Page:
The Irish legacy emerged last spring as a team leader in every practice. Said Jones following a sloppy 2013 Blue Gold Game: "My focus is helping everyone on the offense and the team mature. I think we're a young team, we lost a lot of older guys last year who played. And especially at receiver, we're really young. The freshmen that are coming in, the freshmen that have early enrolled, they're going to have to play. So, I feel that my role is to help them mature, to help them understand the offense to know how to work hard and push themselves on their own, rather than needing to be pushed."

Final Verdict: If the Irish ultimately choose three on the offensive side of scrimmage, Jones will fill out said trio.

Senior Nose Guard Louis Nix

Some players lead through inspiration, some through quiet confidence, some by example. And others like to lead with tough love.

To wit: "I love my guys, and I'm not the guy on the sideline that says 'Let's go team!'" said Nix about his form of motivation to date. "(I'll say) 'Suck that (stuff) up, and let's beat their (butts).' That's the type of guy that I am. I'm not the nice one. I'm the one that says a lot of negative stuff just to get in somebody's head to make them say, 'I don't suck.'

"(For instance) I tell him, you suck, (Jarrett) Grace, and he comes out and proves me wrong. And that's what I like. And he knows I do that to better him, and he does the same to me. Actually, he says 'Come on, brother.' He's that kind of guy. I think it works on both ends."

Nix is the best player on the team and one of the three most respected by the coaching staff. It's not far-fetched that the fun-loving senior will be named captain by his peers.

Final Verdict: 90 percent of locker room speeches fall on deaf ears or are forgotten after the first mistake. Conversely, self-improvement and outstanding effort regardless of the circumstances are true hallmarks of a great football player. Nix has become the poster-child for both. I'm from the "captains should always be seen and occasionally heard" camp -- I'll take Nix as my No. 4 any day.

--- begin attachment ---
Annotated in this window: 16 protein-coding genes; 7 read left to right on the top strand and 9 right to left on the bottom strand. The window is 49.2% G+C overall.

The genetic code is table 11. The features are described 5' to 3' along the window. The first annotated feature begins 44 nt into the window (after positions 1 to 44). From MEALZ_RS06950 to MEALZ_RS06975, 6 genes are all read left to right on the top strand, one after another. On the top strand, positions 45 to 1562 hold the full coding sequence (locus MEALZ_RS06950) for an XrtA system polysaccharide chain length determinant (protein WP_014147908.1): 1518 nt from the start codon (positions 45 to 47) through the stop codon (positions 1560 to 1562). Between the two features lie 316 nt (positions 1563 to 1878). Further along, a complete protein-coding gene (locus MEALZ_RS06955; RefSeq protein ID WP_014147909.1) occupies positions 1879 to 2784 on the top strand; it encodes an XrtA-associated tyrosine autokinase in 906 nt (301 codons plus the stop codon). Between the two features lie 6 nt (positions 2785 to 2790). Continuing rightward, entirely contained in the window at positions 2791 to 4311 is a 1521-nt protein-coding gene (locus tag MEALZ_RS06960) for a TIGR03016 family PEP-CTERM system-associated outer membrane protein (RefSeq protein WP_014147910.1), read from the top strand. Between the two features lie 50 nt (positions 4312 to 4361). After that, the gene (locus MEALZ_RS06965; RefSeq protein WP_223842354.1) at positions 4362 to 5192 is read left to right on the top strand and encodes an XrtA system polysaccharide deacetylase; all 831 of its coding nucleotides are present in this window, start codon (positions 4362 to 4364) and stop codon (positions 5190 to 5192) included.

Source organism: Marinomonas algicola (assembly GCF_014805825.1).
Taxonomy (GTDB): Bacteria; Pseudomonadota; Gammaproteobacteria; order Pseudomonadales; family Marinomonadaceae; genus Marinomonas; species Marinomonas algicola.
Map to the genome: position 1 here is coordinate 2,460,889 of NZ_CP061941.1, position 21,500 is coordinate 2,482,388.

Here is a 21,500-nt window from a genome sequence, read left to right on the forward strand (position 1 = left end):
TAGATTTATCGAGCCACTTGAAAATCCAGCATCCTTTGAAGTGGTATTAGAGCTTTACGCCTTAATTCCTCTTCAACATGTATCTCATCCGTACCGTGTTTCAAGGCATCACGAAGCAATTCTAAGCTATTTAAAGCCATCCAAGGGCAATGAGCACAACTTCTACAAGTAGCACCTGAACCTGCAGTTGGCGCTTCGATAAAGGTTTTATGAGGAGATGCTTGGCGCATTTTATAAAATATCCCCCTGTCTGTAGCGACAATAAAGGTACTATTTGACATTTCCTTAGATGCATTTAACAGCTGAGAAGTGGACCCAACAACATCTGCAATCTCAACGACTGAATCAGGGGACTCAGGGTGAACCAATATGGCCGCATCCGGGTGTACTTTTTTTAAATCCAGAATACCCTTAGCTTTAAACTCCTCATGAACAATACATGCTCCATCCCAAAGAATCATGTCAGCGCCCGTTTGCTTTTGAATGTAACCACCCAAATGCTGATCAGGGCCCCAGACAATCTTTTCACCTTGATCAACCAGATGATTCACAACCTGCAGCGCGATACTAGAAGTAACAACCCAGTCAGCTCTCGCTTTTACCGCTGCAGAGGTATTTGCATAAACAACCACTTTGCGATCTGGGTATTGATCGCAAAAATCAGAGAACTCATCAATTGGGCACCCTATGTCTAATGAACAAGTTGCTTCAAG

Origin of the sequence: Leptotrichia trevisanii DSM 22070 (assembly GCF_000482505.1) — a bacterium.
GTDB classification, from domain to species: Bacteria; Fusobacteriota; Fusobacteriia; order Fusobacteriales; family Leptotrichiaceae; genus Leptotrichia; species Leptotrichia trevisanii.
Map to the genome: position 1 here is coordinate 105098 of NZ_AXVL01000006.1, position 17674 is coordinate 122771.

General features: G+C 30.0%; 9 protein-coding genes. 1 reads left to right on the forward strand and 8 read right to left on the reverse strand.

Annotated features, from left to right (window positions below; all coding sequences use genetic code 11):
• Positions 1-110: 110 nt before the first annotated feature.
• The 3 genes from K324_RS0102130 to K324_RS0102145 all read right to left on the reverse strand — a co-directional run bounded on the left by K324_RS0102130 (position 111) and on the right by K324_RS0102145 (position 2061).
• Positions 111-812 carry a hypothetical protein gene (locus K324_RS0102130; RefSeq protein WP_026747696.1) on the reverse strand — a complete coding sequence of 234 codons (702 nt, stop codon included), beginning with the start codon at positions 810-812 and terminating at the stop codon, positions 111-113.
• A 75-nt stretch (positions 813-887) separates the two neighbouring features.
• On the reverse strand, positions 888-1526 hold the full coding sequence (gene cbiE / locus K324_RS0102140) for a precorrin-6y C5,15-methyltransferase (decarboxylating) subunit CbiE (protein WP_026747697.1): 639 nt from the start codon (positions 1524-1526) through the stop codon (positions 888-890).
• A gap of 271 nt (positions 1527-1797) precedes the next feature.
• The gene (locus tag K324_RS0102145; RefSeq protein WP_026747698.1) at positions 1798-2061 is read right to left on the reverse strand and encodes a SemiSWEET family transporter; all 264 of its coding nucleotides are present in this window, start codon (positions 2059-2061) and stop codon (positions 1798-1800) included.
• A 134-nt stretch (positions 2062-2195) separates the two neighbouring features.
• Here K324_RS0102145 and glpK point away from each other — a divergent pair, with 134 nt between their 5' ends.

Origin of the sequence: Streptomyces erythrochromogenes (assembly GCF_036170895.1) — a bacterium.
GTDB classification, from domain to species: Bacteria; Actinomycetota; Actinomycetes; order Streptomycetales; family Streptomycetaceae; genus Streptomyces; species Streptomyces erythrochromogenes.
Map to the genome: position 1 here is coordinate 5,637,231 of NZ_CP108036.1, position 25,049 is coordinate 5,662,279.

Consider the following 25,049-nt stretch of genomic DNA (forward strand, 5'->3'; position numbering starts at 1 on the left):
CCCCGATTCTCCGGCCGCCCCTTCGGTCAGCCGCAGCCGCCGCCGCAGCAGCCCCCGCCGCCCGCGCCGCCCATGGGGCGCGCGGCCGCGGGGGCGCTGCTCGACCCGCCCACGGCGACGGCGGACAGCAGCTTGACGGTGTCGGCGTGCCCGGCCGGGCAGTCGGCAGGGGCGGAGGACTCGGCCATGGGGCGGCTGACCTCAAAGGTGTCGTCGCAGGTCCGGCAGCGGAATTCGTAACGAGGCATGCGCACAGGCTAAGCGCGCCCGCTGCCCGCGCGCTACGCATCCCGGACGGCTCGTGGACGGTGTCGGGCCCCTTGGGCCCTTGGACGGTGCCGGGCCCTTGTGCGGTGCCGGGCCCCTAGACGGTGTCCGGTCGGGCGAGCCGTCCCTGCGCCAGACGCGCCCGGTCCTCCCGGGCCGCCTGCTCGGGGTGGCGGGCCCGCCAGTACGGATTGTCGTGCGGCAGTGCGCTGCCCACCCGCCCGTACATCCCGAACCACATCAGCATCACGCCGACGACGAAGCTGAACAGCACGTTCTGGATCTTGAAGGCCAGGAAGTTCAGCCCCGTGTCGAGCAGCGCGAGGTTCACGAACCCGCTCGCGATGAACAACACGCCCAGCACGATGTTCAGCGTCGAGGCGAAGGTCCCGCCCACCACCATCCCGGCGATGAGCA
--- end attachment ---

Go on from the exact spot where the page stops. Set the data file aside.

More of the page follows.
Others Considered

- 5th-year offensive guard Chris Watt -- Sit down with Watt in an informal setting rather than a large media gathering and you'll see the player his teammates and staff encounter every day. He already leads by example in his aggressive approach and as a three-year starter, Watt joining Martin as an offensive captain would not be a major surprise.

- 5th-year senior linebacker Dan Fox -- A pads-free spring removed him slightly from the proceedings but Fox has emerged from a man without a position (2009-10) to likely three-year starter. He's been lauded by Kelly and defensive coordinator Bob Diaco for his daily approach and habits for the better part of two seasons.

- Senior linebacker Danny Spond -- Nearly forced to retire due to a migraine condition last September, Spond is the consummate teammate and among the back seven's most versatile competitors….

- 5th-year senior linebacker Carlo Calabrese -- In a subordinate role to close friend and fellow inside 'backer Manti Te'o throughout the pair's careers in South Bend, Calabrese will likely emerge as a leader for his position group alongside classmate Dan Fox

- 5th-year senior defensive lineman Tyler Stockton -- Complete lack of field time aside, there is no more well-liked player and trusted voice than Stockton's. His presence as a fifth-year invitee after two seasons on the scout team speaks volumes. Top Stories